INDEPENDENT NEWS

Foresters appalled by apple moth delays

Published: Mon 3 Dec 2001 02:10 PM
NZ FOREST OWNERS ASSOCIATION (Inc)
NZ FARM FORESTRY ASSOCIATION (Inc)
6.45 pm, 2 December 2001
MEDIA RELEASE
Daily and Primary Industry Media
Immediate
Foresters appalled by apple moth delays
500 words
If a factory caught fire in West Auckland would the Waitakere City Council demand resource consents before the Fire Service put out the blaze?
If ferrets were released on Little Barrier Island, would the government wait two years before putting in an effective eradication programme?
These questions have been posed by Forest Owners Association executive director Rob McLagan, who says he is appalled by government delays in controlling painted apple moth in West Auckland.
“The painted apple moth is like a factory fire, or the release of predators into a native bird reserve – there is an immediate and severe risk to the environment. Urgent action is essential,” he said.
It’s a view shared by Denis Hocking, bio-security spokesperson for the 3000 member Farm Forestry Association.
“We would have expected local and central government to work together on this or – if central government was showing a lack of resolve – for the Waitakere City Council to be crying out for action,” Mr Hocking said.
“Instead we are witnessing bureaucratic infighting and inordinate delays.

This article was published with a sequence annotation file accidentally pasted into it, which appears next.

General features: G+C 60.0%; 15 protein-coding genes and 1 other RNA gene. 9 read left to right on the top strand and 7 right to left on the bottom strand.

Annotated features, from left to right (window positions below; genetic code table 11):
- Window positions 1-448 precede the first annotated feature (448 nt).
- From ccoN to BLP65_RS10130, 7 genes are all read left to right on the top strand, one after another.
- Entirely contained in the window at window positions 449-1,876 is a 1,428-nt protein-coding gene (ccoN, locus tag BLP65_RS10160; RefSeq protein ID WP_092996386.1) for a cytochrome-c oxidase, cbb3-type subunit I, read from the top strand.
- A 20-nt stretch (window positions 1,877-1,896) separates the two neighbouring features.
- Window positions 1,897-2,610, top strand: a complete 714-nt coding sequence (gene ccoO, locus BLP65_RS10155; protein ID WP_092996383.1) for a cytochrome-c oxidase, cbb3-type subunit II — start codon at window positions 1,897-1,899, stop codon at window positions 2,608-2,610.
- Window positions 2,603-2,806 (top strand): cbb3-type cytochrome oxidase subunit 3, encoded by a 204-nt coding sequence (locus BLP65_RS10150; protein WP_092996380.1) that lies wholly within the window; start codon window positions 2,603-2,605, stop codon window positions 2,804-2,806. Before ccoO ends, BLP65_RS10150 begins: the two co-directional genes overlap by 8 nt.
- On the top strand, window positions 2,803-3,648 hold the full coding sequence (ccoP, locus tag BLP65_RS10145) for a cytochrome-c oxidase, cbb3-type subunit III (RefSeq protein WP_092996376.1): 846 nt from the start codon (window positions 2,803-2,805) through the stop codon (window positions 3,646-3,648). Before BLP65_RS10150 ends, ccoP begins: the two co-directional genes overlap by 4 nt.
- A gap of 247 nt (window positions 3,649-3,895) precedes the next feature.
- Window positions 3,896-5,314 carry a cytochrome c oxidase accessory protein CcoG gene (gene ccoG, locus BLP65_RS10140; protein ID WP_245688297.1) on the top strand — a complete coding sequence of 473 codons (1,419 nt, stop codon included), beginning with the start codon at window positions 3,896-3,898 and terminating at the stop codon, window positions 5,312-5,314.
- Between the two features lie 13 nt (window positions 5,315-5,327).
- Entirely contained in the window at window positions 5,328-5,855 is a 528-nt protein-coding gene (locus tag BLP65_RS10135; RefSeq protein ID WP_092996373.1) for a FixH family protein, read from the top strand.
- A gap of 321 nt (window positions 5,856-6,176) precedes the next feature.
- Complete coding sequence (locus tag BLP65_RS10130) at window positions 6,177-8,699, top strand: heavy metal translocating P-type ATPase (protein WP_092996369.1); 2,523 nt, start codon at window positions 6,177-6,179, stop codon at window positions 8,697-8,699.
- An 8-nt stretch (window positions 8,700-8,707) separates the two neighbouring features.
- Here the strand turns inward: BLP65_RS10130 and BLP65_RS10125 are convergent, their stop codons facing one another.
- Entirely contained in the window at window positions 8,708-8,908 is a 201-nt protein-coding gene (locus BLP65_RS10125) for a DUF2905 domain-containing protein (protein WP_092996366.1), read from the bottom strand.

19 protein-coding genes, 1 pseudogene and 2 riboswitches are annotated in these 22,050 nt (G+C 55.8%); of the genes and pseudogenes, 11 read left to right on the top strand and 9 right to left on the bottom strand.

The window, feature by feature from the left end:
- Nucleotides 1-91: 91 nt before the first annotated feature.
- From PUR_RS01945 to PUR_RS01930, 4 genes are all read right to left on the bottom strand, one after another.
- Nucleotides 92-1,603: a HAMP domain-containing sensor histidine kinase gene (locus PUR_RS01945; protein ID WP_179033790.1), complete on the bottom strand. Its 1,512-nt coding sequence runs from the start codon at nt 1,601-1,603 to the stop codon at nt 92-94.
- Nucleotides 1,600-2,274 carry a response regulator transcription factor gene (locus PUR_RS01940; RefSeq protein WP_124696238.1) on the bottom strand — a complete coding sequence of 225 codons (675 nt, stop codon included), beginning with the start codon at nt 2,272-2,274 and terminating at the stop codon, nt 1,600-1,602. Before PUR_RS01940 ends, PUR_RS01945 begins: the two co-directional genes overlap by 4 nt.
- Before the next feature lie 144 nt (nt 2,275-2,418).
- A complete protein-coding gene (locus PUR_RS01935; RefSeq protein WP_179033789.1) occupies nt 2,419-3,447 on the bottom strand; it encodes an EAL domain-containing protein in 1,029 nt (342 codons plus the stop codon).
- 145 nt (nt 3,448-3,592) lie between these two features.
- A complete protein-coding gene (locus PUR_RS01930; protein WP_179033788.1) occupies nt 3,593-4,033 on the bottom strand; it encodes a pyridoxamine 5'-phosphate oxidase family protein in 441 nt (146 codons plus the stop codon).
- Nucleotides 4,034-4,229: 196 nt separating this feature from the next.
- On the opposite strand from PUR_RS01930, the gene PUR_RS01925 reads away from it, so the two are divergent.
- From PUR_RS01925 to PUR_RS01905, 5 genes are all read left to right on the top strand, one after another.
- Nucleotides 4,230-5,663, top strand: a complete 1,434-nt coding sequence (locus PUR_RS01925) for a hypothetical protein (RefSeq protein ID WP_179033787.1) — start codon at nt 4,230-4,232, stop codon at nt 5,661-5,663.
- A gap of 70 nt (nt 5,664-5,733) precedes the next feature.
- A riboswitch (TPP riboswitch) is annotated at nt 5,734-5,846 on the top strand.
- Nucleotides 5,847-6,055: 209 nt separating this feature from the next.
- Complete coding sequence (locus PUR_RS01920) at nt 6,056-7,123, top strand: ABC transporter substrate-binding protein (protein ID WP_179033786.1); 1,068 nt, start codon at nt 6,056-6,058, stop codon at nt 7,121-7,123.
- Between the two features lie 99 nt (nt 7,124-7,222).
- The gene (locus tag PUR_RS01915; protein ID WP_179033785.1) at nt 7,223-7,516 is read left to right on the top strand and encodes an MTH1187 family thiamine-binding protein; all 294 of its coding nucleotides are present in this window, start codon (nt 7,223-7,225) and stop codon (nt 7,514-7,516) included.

“If the council and some of its residents are genuinely concerned about spraying, they should be aware that every day spraying is delayed means a greater area of their city will have to be treated.
“It is extremely important we act urgently.”
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Mr Hocking said no-one knew for certain what impact the moth would have on the NZ environment, but going by the experience in Australia it was likely to cause severe damage to shrubs and trees in gardens and parks, as well as native and exotic forests, starting perhaps with the Waitakere Ranges.
“The painted apple moth has been present in Auckland for more then two years. Extermination efforts to date have not been adequate,” Mr Hocking said.
“More serious attempts to eliminate the species by spraying with the widely accepted bio-control agent BTk are being stymied by the bureaucracy. This agent was used in east Auckland five years ago to successfully eradicate gypsy moth, without any identifiable effect on human health despite thorough monitoring.
“Exactly who is responsible for this latest delay - MAF for not seeking resource consents for low flying helicopters, the Bio-security Act for not being clear on requirements and powers, or Waitakere City for being obstructive - is of minor concern.
“Effective bio-security is essential for New Zealand's environmental and economic health. Our lifestyles and standard of living depend on keeping destructive pests and diseases at bay.
“This applies from Queen Street in Auckland to Dee Street in Invercargill.
“The current bio-security strategy review will be a waste of money and effort if it cannot free up these bureaucratic logjams and instill a common sense of purpose and commitment among government agencies and the wider community.
“We need to be able to move quickly while there is still a chance of eradicating pests safely and relatively cheaply.”
[ends]
Media contact:
Rob McLagan, Tel 04-473 4769 (business), 04-237 9022 (home)

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